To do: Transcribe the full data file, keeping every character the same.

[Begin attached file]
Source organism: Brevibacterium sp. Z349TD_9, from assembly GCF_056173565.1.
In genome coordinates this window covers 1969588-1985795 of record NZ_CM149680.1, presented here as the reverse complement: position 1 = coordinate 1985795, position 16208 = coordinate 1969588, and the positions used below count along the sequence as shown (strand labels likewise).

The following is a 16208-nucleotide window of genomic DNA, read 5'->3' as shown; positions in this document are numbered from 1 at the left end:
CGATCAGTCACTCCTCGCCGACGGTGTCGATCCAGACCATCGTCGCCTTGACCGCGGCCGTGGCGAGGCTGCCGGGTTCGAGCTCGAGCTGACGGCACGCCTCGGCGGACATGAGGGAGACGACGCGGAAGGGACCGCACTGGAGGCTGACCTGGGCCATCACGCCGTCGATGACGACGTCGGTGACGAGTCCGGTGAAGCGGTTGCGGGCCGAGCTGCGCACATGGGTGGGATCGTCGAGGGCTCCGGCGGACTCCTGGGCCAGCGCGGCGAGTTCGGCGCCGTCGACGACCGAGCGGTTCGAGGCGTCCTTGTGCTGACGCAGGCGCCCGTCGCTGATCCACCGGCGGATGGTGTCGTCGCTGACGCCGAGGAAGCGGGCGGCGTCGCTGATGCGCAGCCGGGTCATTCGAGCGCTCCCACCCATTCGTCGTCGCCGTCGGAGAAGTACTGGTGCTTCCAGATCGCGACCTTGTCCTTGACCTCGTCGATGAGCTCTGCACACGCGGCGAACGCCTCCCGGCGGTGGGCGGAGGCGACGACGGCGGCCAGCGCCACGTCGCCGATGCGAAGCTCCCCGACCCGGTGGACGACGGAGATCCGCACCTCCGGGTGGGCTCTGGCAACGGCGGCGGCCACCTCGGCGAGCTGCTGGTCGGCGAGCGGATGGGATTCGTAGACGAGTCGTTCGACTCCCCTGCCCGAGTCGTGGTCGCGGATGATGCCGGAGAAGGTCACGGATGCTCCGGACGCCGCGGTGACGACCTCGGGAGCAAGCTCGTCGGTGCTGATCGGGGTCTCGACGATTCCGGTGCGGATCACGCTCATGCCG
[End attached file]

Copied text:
Source organism: Brevibacterium sp. Z349TD_9, from assembly GCF_056173565.1.
In genome coordinates this window covers 1969588-1985795 of record NZ_CM149680.1, presented here as the reverse complement: position 1 = coordinate 1985795, position 16208 = coordinate 1969588, and the positions used below count along the sequence as shown (strand labels likewise).

The following is a 16208-nucleotide window of genomic DNA, read 5'->3' as shown; positions in this document are numbered from 1 at the left end:
CGATCAGTCACTCCTCGCCGACGGTGTCGATCCAGACCATCGTCGCCTTGACCGCGGCCGTGGCGAGGCTGCCGGGTTCGAGCTCGAGCTGACGGCACGCCTCGGCGGACATGAGGGAGACGACGCGGAAGGGACCGCACTGGAGGCTGACCTGGGCCATCACGCCGTCGATGACGACGTCGGTGACGAGTCCGGTGAAGCGGTTGCGGGCCGAGCTGCGCACATGGGTGGGATCGTCGAGGGCTCCGGCGGACTCCTGGGCCAGCGCGGCGAGTTCGGCGCCGTCGACGACCGAGCGGTTCGAGGCGTCCTTGTGCTGACGCAGGCGCCCGTCGCTGATCCACCGGCGGATGGTGTCGTCGCTGACGCCGAGGAAGCGGGCGGCGTCGCTGATGCGCAGCCGGGTCATTCGAGCGCTCCCACCCATTCGTCGTCGCCGTCGGAGAAGTACTGGTGCTTCCAGATCGCGACCTTGTCCTTGACCTCGTCGATGAGCTCTGCACACGCGGCGAACGCCTCCCGGCGGTGGGCGGAGGCGACGACGGCGGCCAGCGCCACGTCGCCGATGCGAAGCTCCCCGACCCGGTGGACGACGGAGATCCGCACCTCCGGGTGGGCTCTGGCAACGGCGGCGGCCACCTCGGCGAGCTGCTGGTCGGCGAGCGGATGGGATTCGTAGACGAGTCGTTCGACTCCCCTGCCCGAGTCGTGGTCGCGGATGATGCCGGAGAAGGTCACGGATGCTCCGGACGCCGCGGTGACGACCTCGGGAGCAAGCTCGTCGGTGCTGATCGGGGTCTCGACGATTCCGGTGCGGATCACGCTCATGCCG